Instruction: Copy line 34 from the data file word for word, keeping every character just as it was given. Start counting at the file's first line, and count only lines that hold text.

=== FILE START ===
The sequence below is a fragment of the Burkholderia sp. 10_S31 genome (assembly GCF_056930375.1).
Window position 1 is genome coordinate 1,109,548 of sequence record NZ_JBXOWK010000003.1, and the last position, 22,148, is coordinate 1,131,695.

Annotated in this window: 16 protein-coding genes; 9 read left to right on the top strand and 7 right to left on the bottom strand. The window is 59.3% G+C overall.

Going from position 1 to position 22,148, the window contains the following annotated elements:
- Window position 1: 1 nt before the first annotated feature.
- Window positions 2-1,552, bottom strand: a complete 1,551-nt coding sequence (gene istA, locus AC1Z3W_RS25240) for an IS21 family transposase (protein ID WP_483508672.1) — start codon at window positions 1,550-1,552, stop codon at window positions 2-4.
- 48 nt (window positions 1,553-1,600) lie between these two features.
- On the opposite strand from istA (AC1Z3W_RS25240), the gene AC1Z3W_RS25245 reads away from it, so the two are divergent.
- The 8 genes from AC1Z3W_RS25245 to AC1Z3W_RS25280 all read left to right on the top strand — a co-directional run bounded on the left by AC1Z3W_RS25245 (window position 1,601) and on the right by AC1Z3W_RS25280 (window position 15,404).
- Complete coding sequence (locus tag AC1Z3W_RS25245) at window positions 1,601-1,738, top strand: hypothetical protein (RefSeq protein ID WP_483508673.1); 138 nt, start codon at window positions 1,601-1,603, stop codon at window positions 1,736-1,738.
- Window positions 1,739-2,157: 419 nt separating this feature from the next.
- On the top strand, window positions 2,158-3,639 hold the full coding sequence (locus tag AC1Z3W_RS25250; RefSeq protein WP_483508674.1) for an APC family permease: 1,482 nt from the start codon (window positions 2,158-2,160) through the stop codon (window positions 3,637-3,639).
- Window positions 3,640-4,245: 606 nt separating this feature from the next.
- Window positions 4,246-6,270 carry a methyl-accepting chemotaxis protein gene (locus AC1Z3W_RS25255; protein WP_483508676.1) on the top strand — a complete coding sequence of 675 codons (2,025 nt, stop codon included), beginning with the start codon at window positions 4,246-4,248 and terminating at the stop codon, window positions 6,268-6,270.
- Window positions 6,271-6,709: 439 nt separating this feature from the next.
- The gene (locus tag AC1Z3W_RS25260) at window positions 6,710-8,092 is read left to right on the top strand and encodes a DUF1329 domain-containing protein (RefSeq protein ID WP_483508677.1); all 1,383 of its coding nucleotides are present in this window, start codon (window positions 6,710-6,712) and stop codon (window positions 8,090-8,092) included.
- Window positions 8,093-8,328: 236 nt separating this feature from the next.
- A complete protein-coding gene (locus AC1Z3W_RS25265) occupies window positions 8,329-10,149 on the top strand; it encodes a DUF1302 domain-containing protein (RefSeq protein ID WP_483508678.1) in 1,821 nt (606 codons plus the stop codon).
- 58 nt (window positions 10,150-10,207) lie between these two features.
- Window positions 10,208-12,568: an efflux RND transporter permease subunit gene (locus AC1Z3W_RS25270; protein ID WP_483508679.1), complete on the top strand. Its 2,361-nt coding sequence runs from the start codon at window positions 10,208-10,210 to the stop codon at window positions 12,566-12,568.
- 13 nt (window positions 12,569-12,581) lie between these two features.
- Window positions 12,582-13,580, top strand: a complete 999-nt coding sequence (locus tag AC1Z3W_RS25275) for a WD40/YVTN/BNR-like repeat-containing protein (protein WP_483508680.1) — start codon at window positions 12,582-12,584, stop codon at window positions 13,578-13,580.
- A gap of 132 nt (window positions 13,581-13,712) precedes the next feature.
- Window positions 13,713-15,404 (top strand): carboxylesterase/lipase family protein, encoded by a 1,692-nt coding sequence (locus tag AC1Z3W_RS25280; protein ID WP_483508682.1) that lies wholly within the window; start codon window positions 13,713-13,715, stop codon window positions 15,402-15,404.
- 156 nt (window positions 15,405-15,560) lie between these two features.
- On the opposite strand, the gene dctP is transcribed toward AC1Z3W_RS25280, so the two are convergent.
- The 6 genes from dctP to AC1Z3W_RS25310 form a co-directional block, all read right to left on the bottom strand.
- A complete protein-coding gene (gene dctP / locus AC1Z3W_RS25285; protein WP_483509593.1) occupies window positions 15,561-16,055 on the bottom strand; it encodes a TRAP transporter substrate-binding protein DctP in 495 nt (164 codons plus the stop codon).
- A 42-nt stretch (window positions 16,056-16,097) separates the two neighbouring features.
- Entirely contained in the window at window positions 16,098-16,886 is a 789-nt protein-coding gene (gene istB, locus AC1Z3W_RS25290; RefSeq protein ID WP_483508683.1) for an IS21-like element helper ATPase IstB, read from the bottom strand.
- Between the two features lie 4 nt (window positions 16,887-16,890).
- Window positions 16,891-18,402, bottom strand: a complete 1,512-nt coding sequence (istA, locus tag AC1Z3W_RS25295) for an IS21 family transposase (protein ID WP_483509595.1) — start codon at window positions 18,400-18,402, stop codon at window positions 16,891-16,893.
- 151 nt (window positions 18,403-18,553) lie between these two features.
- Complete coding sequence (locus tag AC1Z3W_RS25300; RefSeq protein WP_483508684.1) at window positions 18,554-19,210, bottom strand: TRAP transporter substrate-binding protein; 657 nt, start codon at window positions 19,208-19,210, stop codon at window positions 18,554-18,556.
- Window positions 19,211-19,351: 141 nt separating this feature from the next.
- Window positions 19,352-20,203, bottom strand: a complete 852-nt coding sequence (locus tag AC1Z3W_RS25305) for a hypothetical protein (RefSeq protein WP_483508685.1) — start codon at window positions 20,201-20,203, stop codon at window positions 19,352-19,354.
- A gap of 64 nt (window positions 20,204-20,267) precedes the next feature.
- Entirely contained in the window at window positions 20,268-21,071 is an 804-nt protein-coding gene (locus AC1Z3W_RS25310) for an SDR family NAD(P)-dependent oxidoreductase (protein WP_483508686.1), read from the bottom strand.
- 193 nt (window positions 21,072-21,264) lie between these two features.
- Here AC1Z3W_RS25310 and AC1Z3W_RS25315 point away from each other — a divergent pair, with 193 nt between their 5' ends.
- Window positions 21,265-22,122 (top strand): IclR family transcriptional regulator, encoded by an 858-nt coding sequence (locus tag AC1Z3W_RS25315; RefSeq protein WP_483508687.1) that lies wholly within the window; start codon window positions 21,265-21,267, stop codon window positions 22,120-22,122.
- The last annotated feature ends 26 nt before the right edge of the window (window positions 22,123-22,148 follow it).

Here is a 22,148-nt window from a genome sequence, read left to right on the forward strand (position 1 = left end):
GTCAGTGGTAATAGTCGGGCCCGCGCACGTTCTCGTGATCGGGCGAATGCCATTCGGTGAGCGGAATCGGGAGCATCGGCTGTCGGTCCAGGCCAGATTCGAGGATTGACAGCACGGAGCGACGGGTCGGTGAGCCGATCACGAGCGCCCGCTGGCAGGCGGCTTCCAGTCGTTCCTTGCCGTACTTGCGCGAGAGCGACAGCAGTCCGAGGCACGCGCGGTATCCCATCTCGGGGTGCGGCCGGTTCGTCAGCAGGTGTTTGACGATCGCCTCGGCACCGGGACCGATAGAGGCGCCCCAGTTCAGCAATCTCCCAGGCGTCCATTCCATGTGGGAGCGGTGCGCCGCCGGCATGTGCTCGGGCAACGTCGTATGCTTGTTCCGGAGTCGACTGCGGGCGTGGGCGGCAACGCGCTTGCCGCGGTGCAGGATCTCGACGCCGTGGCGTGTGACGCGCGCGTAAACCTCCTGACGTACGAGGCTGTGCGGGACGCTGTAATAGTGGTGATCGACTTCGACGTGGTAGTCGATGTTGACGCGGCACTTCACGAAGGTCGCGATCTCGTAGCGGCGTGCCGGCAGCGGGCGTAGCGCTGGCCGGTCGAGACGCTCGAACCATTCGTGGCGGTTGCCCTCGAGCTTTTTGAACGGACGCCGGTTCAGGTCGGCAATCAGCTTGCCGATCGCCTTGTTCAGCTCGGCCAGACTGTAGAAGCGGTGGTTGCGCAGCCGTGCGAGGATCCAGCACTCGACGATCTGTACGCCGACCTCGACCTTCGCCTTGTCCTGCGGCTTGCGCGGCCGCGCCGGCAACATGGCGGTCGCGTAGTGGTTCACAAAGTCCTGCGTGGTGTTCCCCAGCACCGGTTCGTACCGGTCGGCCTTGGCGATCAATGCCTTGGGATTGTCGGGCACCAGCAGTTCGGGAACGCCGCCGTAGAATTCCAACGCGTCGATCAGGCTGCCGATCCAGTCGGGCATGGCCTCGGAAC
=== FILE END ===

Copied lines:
- Complete coding sequence (locus tag AC1Z3W_RS25300; RefSeq protein WP_483508684.1) at window positions 18,554-19,210, bottom strand: TRAP transporter substrate-binding protein; 657 nt, start codon at window positions 19,208-19,210, stop codon at window positions 18,554-18,556.